Locality Longitude Latitude Reference
Kunsunts-Shuar Center, Zamora-Chinchipe, Ecuador -78.639200 -4.316639 Read and Ron (2018)
Morona-Santiago, Santiago River, Ecuador -78.072034 -3.110383 Hoogmoed and Cadle (1991)
Jatún Biological Station, Pastaza, Ecuador -77.616000 -1.066600 Read and Ron (2018)
Villano, Pastaza, Ecuador -77.534790 -1.476040 Read and Ron (2018)
Ishpingo River, Pastaza, Ecuador -76.858330 -2.538666 Read and Ron (2018)
Bobonaza River, Chicherota, Pastaza, Ecuador -76.633000 -2.366600 Funkhouser (1957)
Limoncocha, Orellana, Pastaza, Ecuador -76.625972 -0.507551 Hoogmoed and Cadle (1991)
Shiona, Pastaza, Ecuador -76.459999 -2.010000 Read and Ron (2018)
Yasuní National Park, Orellana, Ecuador -76.401167 -0.677166 Read and Ron (2018)
Cueva Boyopare, Orellana, Ecuador -76.399511 -0.809494 Read and Ron (2018)
Napo River, Sucumbíos, Ecuador -76.364930 -0.508680 Read and Ron (2018)
Cuyabeno Reserve, Sucumbíos, Ecuador -76.181660 -0.009700 Read and Ron (2018)
Tiputini Biodiversity Station, Sucumbíos, Ecuador -76.171944 -0.618056 Read and Ron (2018)
Comunidad Samona, Orelanna, Ecuador -75.967590 -0.571890 Read and Ron (2018)
Yasuní National Park, Orellana, Ecuador -75.964000 -0.934000 Read and Ron (2018)
Iquitos Region, Peru -73.487502 -3.684978 Rodríguez and Duellman (1993)
Tarauacá, Acre, Brazil -71.451600 -7.978100 Venancio et al. (2014)
Cocha Cashu Biological Station, Madre de Dios, Peru -71.336928 -11.970719 Hoogmoed and Cadle (1991)
Leticia, Amazonas, Colombia # -69.960314 -3.950472 Ruiz-Carranza et al. (1993)
Tambopata Reserve, Madre de Dios, Peru -69.275150 -12.965263 Hoogmoed and Cadle (1991)
Madidi National Park, La Paz, Bolivia # -68.350051 -14.200972 NV*
El Sena, Pando, Bolivia # -67.252281 -11.555366 NV**
Cuniã Ecological Station, Rondônia, Brazil -63.483300 -8.106500 Meneghelli et al. (2011)
Castanho, Amazonas, Brazil -59.860500 -3.354600 Lima et al. (2003)
São Nicolau Farm, Cotriguaçu, Mato Grosso, Brazil -58.249300 -9.854600 Rodrigues et al. (2011)
Jacareacanga, Pará, Brazil -57.683100 -6.088500 Bitar et al. (2015)
Amazonas National Park, Pará, Brazil -56.441400 -4.707700 Moraes and Pavan (2017)
Tapajós National Forest, Pará, Brazil -54.950472 -3.357500 this study
Tapajós National Forest, Pará, Brazil -54.950308 -3.357389 this study
Tapajós National Forest, Pará, Brazil -54.950306 -3.357389 this study

* <http://sernap.gob.bo/blog/la-rana-de-los-arboles-habita-en-el-madidi/>;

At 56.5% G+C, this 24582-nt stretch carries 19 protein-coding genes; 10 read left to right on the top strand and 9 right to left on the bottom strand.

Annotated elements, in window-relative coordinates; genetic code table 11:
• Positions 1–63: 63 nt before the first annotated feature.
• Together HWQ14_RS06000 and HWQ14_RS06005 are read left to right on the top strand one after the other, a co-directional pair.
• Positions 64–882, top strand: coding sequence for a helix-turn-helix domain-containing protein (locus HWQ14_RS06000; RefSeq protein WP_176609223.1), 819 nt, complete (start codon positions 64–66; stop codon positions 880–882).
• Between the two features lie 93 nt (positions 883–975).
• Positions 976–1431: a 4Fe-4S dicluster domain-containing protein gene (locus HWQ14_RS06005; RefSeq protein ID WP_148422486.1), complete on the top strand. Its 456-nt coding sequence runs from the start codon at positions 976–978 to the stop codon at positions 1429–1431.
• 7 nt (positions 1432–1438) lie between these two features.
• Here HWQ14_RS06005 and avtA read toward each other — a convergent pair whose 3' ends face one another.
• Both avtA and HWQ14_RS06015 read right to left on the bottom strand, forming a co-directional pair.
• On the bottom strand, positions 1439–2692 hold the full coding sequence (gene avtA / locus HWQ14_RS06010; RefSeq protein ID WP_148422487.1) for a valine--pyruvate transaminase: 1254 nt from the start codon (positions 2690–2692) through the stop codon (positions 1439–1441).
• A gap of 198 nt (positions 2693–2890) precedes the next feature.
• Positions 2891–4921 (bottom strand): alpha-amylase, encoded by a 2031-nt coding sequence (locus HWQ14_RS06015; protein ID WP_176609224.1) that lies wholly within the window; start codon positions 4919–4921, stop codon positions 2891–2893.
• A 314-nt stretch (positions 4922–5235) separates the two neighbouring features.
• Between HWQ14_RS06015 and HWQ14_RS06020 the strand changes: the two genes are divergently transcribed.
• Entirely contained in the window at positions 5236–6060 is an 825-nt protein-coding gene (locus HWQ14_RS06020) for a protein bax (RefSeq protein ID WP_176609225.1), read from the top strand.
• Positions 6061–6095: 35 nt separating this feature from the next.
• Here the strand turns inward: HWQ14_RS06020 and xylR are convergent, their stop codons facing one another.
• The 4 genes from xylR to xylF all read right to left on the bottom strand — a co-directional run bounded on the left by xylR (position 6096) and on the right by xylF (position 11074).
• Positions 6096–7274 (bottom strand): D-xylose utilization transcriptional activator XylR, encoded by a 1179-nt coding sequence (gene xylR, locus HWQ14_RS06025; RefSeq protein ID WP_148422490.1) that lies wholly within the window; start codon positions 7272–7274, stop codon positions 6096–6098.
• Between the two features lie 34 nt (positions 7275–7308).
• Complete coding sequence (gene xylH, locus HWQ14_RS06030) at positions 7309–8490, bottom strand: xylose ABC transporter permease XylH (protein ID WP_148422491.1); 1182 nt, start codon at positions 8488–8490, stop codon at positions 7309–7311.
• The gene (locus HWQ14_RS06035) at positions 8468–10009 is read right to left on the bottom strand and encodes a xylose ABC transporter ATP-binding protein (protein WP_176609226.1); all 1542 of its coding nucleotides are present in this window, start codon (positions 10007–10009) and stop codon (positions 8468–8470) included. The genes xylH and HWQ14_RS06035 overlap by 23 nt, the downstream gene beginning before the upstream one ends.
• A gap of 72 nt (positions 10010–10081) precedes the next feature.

** <https://www.facebook.com/groups/172267329493705/>)

Data from the landsat-based tree cover distribution showed that records of C. craspedopus are limited to localities with a minimum tree cover of 70% along a relatively wide altitudinal gradient (30-1600 m asl). This may be related to biological traits of the species, as the use of high plant strata during non-reproductive periods (Moraes and Pavan 2017), and the reproductive dependence on the availability of water accumulated in natural (Turell et al. 2016) or artificial (Wizen 2017) reservoirs. The fact that other species with a similar requirement [e.g. Osteocephalus aff. oophagus, Trachycephalus resinifictrix (Goeldi, 1907); Lima et al. 2012] were commonly sampled visually and acoustically during our field work suggests that the lack of reproductive sites is not a limiting factor for the occurrence of C. craspedopus. Additionally, tadpoles and metamorphs were observed in poor-quality human-made water reservoirs, suggesting that water quality does not limit the reproduction of the species (Wizen 2017). However, even reproductive sites with poor water quality were surrounded by trees, which suggests tree cover as a major factor affecting the species’ occurrence. Distribution modeling of C. craspedopus should focus on quantitative variables of vegetation structure, to explicitly test the effects of reproductive vertical migration from the canopy to the understory on detection probabilities (Hoogmoed and Cadle 1991; Block et al. 2003; Moraes and Pavan 2017), and the hypothesis that height and density of vegetation are positively correlated with frog densities.

ACKNOWLEDGMENTS

We thank Edivaldo Farias, Jony Oliveira and the COOMFLONA for field assistance. Logistics was supported by Instituto Nacional de Pesquisas da Amazônia (INPA), Centro de Estudos Integrados da Biodiversidade Amazônica (CENBAM), Programa de Pesquisas em Biodiversidade (PPBio), Universidade Federal do Oeste do Pará (UFOPA), Fundação de Amparo à Pesquisas do Estado do Amazonas (FAPEAM), and Instituto Chico Mendes para Conservação da Biodiversidade (ICMBio). Coordenação de Aperfeiçoamento de Pessoal de Nível Superior (CAPES) and FAPEAM provided scholarships to RDF and KT, respectively.

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2CITE AS: Fraga, R. de; Torralvo, K. 2019. New record of the fringed leaf frog, Cruziohyla craspedopus (Anura: Phyllomedusidae) extends its eastern range limit. Acta Amazonica 49: 208-212.

Received: March 15, 2019; Accepted: May 22, 2019

* Corresponding author: r.defraga@gmail.com

ASSOCIATE EDITOR: Claudia Keller